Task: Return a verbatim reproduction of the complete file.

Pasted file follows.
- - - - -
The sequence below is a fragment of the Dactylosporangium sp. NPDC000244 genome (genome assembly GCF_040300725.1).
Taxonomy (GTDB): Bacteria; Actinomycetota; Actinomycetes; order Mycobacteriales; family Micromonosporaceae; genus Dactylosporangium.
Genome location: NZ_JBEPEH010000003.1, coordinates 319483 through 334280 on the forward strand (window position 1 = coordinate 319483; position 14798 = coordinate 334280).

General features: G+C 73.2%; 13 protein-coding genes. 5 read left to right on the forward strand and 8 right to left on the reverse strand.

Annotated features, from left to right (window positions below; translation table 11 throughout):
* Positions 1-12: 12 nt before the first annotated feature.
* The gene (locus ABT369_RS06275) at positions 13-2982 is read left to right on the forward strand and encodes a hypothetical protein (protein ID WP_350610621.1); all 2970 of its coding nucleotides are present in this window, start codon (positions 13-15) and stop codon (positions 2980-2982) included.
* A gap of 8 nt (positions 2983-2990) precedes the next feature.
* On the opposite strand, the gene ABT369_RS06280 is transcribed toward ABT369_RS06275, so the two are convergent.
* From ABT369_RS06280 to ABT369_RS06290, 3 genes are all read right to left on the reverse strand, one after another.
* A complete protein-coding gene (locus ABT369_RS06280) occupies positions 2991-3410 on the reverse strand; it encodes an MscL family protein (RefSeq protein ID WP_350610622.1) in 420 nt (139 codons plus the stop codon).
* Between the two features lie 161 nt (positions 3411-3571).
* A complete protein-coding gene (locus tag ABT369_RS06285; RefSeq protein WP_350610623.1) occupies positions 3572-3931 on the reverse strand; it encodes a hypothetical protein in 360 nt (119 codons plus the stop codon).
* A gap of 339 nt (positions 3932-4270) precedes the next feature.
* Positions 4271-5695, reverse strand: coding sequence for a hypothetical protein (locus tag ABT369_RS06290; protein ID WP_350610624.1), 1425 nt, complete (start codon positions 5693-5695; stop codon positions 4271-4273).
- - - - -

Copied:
The sequence below is a fragment of the Dactylosporangium sp. NPDC000244 genome (genome assembly GCF_040300725.1).
Taxonomy (GTDB): Bacteria; Actinomycetota; Actinomycetes; order Mycobacteriales; family Micromonosporaceae; genus Dactylosporangium.
Genome location: NZ_JBEPEH010000003.1, coordinates 319483 through 334280 on the forward strand (window position 1 = coordinate 319483; position 14798 = coordinate 334280).

General features: G+C 73.2%; 13 protein-coding genes. 5 read left to right on the forward strand and 8 right to left on the reverse strand.

Annotated features, from left to right (window positions below; translation table 11 throughout):
* Positions 1-12: 12 nt before the first annotated feature.
* The gene (locus ABT369_RS06275) at positions 13-2982 is read left to right on the forward strand and encodes a hypothetical protein (protein ID WP_350610621.1); all 2970 of its coding nucleotides are present in this window, start codon (positions 13-15) and stop codon (positions 2980-2982) included.
* A gap of 8 nt (positions 2983-2990) precedes the next feature.
* On the opposite strand, the gene ABT369_RS06280 is transcribed toward ABT369_RS06275, so the two are convergent.
* From ABT369_RS06280 to ABT369_RS06290, 3 genes are all read right to left on the reverse strand, one after another.
* A complete protein-coding gene (locus ABT369_RS06280) occupies positions 2991-3410 on the reverse strand; it encodes an MscL family protein (RefSeq protein ID WP_350610622.1) in 420 nt (139 codons plus the stop codon).
* Between the two features lie 161 nt (positions 3411-3571).
* A complete protein-coding gene (locus tag ABT369_RS06285; RefSeq protein WP_350610623.1) occupies positions 3572-3931 on the reverse strand; it encodes a hypothetical protein in 360 nt (119 codons plus the stop codon).
* A gap of 339 nt (positions 3932-4270) precedes the next feature.
* Positions 4271-5695, reverse strand: coding sequence for a hypothetical protein (locus tag ABT369_RS06290; protein ID WP_350610624.1), 1425 nt, complete (start codon positions 5693-5695; stop codon positions 4271-4273).